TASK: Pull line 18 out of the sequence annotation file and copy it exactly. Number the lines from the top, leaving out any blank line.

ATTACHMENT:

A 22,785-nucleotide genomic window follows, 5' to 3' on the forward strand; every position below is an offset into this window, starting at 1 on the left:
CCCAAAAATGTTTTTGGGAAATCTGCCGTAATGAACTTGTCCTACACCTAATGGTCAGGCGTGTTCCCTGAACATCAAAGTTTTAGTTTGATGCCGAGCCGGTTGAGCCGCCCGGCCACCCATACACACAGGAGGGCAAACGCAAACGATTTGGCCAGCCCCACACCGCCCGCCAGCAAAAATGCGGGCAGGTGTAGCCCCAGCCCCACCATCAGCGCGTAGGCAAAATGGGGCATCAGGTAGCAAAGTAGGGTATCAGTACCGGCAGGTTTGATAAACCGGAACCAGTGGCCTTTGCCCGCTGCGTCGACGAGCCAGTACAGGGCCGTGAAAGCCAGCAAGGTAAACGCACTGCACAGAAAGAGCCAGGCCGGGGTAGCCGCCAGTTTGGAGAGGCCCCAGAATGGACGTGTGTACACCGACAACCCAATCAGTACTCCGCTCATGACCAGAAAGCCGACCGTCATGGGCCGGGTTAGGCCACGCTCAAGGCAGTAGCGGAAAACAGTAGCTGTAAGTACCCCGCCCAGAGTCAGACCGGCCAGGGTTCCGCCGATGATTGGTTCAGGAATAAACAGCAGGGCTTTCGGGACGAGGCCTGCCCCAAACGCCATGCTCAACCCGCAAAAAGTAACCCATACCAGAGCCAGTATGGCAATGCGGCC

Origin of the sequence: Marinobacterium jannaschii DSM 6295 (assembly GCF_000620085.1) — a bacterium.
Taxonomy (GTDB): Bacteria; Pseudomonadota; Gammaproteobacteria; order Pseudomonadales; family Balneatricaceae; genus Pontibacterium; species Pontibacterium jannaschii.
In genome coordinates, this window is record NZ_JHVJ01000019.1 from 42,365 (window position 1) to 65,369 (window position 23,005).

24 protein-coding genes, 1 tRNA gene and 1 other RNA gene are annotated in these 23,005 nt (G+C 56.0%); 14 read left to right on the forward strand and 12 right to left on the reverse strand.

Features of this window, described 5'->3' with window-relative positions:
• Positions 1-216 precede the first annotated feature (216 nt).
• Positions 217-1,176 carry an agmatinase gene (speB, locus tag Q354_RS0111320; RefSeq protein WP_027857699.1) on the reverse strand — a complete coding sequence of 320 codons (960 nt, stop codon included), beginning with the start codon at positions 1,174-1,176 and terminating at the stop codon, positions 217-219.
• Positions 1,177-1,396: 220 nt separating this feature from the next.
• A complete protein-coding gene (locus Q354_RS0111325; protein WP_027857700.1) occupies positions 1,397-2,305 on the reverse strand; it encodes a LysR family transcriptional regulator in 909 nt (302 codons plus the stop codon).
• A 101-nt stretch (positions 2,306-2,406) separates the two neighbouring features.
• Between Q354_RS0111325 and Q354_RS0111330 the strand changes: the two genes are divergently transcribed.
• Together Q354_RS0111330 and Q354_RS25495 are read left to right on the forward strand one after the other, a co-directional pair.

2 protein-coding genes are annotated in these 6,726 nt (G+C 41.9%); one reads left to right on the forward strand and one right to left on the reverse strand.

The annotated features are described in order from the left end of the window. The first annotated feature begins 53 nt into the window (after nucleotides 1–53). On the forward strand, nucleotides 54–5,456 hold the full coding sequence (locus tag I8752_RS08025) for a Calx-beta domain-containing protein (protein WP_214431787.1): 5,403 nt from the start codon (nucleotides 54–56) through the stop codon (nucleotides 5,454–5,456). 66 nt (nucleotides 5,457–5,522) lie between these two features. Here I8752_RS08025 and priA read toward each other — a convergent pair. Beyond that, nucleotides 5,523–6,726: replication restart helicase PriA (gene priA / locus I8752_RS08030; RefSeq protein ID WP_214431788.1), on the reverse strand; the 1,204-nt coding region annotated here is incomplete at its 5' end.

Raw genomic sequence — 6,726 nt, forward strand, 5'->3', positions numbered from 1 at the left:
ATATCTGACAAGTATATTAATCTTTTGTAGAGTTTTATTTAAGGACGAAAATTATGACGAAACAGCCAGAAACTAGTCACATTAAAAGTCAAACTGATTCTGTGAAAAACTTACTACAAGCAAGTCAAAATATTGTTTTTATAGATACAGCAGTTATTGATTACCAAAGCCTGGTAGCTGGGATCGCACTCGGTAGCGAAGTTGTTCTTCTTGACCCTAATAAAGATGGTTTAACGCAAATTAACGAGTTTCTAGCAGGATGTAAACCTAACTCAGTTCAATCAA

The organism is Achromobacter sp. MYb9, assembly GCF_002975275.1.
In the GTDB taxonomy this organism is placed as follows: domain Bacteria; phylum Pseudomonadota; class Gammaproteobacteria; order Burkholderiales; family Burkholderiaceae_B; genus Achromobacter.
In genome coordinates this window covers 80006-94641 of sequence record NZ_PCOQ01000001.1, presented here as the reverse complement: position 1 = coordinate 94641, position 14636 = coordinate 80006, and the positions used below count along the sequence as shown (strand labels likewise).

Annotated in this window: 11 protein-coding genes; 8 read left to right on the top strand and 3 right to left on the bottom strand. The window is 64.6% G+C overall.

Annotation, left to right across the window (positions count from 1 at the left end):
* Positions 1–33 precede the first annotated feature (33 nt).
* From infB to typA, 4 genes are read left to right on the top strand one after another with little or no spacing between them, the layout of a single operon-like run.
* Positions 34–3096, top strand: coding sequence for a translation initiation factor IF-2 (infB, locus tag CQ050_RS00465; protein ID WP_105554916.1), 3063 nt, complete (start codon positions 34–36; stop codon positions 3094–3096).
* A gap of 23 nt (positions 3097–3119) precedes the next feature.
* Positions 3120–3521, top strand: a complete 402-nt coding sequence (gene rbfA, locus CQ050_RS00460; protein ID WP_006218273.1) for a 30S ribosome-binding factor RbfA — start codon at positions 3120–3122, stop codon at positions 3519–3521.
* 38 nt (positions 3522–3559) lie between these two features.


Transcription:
ATATCTGACAAGTATATTAATCTTTTGTAGAGTTTTATTTAAGGACGAAAATTATGACGAAACAGCCAGAAACTAGTCACATTAAAAGTCAAACTGATTCTGTGAAAAACTTACTACAAGCAAGTCAAAATATTGTTTTTATAGATACAGCAGTTATTGATTACCAAAGCCTGGTAGCTGGGATCGCACTCGGTAGCGAAGTTGTTCTTCTTGACCCTAATAAAGATGGTTTAACGCAAATTAACGAGTTTCTAGCAGGATGTAAACCTAACTCAGTTCAATCAA